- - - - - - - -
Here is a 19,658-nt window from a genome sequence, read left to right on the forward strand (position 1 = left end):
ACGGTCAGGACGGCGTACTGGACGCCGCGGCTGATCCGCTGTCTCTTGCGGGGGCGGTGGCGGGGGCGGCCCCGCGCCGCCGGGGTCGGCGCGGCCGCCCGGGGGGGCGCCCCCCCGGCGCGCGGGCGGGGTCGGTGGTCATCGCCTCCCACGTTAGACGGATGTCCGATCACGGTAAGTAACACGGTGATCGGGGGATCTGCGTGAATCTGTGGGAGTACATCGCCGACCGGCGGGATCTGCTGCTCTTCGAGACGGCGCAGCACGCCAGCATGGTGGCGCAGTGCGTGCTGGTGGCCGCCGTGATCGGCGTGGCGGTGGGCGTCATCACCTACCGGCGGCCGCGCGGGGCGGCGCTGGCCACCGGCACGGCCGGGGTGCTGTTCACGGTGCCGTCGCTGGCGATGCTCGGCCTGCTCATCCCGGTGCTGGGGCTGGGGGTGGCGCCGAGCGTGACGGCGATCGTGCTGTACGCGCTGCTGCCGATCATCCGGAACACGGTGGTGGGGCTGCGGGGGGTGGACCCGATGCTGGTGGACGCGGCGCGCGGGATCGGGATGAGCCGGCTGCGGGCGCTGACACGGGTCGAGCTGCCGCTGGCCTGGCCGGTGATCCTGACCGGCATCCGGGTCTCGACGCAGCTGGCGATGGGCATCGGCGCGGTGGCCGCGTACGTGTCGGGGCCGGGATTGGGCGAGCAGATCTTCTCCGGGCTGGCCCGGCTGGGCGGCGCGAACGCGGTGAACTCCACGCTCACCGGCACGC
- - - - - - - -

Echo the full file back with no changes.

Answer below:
Here is a 19,658-nt window from a genome sequence, read left to right on the forward strand (position 1 = left end):
ACGGTCAGGACGGCGTACTGGACGCCGCGGCTGATCCGCTGTCTCTTGCGGGGGCGGTGGCGGGGGCGGCCCCGCGCCGCCGGGGTCGGCGCGGCCGCCCGGGGGGGCGCCCCCCCGGCGCGCGGGCGGGGTCGGTGGTCATCGCCTCCCACGTTAGACGGATGTCCGATCACGGTAAGTAACACGGTGATCGGGGGATCTGCGTGAATCTGTGGGAGTACATCGCCGACCGGCGGGATCTGCTGCTCTTCGAGACGGCGCAGCACGCCAGCATGGTGGCGCAGTGCGTGCTGGTGGCCGCCGTGATCGGCGTGGCGGTGGGCGTCATCACCTACCGGCGGCCGCGCGGGGCGGCGCTGGCCACCGGCACGGCCGGGGTGCTGTTCACGGTGCCGTCGCTGGCGATGCTCGGCCTGCTCATCCCGGTGCTGGGGCTGGGGGTGGCGCCGAGCGTGACGGCGATCGTGCTGTACGCGCTGCTGCCGATCATCCGGAACACGGTGGTGGGGCTGCGGGGGGTGGACCCGATGCTGGTGGACGCGGCGCGCGGGATCGGGATGAGCCGGCTGCGGGCGCTGACACGGGTCGAGCTGCCGCTGGCCTGGCCGGTGATCCTGACCGGCATCCGGGTCTCGACGCAGCTGGCGATGGGCATCGGCGCGGTGGCCGCGTACGTGTCGGGGCCGGGATTGGGCGAGCAGATCTTCTCCGGGCTGGCCCGGCTGGGCGGCGCGAACGCGGTGAACTCCACGCTCACCGGCACGC